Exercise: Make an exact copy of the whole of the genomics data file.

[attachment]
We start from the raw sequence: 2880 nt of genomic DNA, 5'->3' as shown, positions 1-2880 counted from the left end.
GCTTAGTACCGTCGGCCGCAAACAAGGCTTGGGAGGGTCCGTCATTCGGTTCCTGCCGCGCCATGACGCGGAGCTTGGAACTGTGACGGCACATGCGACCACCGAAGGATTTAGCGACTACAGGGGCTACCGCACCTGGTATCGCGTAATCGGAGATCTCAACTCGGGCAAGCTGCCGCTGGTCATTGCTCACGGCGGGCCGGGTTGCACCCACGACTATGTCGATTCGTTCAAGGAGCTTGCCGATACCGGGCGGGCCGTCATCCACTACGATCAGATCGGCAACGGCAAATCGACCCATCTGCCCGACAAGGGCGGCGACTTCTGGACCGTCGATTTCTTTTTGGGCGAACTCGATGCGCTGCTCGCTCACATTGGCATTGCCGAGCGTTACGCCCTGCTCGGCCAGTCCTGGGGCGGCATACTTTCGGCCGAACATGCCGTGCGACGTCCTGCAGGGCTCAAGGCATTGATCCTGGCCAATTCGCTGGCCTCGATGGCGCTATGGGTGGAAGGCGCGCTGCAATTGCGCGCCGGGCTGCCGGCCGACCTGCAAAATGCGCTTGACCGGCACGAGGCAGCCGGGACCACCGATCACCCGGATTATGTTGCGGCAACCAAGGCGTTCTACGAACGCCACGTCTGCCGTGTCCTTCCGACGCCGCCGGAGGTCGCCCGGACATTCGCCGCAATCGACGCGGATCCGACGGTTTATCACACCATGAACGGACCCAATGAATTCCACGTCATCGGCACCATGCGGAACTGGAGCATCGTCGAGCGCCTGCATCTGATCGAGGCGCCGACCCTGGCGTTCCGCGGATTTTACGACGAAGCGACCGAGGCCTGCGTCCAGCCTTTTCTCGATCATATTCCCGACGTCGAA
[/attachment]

We start from the raw sequence: 2880 nt of genomic DNA, 5'->3' as shown, positions 1-2880 counted from the left end.
GCTTAGTACCGTCGGCCGCAAACAAGGCTTGGGAGGGTCCGTCATTCGGTTCCTGCCGCGCCATGACGCGGAGCTTGGAACTGTGACGGCACATGCGACCACCGAAGGATTTAGCGACTACAGGGGCTACCGCACCTGGTATCGCGTAATCGGAGATCTCAACTCGGGCAAGCTGCCGCTGGTCATTGCTCACGGCGGGCCGGGTTGCACCCACGACTATGTCGATTCGTTCAAGGAGCTTGCCGATACCGGGCGGGCCGTCATCCACTACGATCAGATCGGCAACGGCAAATCGACCCATCTGCCCGACAAGGGCGGCGACTTCTGGACCGTCGATTTCTTTTTGGGCGAACTCGATGCGCTGCTCGCTCACATTGGCATTGCCGAGCGTTACGCCCTGCTCGGCCAGTCCTGGGGCGGCATACTTTCGGCCGAACATGCCGTGCGACGTCCTGCAGGGCTCAAGGCATTGATCCTGGCCAATTCGCTGGCCTCGATGGCGCTATGGGTGGAAGGCGCGCTGCAATTGCGCGCCGGGCTGCCGGCCGACCTGCAAAATGCGCTTGACCGGCACGAGGCAGCCGGGACCACCGATCACCCGGATTATGTTGCGGCAACCAAGGCGTTCTACGAACGCCACGTCTGCCGTGTCCTTCCGACGCCGCCGGAGGTCGCCCGGACATTCGCCGCAATCGACGCGGATCCGACGGTTTATCACACCATGAACGGACCCAATGAATTCCACGTCATCGGCACCATGCGGAACTGGAGCATCGTCGAGCGCCTGCATCTGATCGAGGCGCCGACCCTGGCGTTCCGCGGATTTTACGACGAAGCGACCGAGGCCTGCGTCCAGCCTTTTCTCGATCATATTCCCGACGTCGAA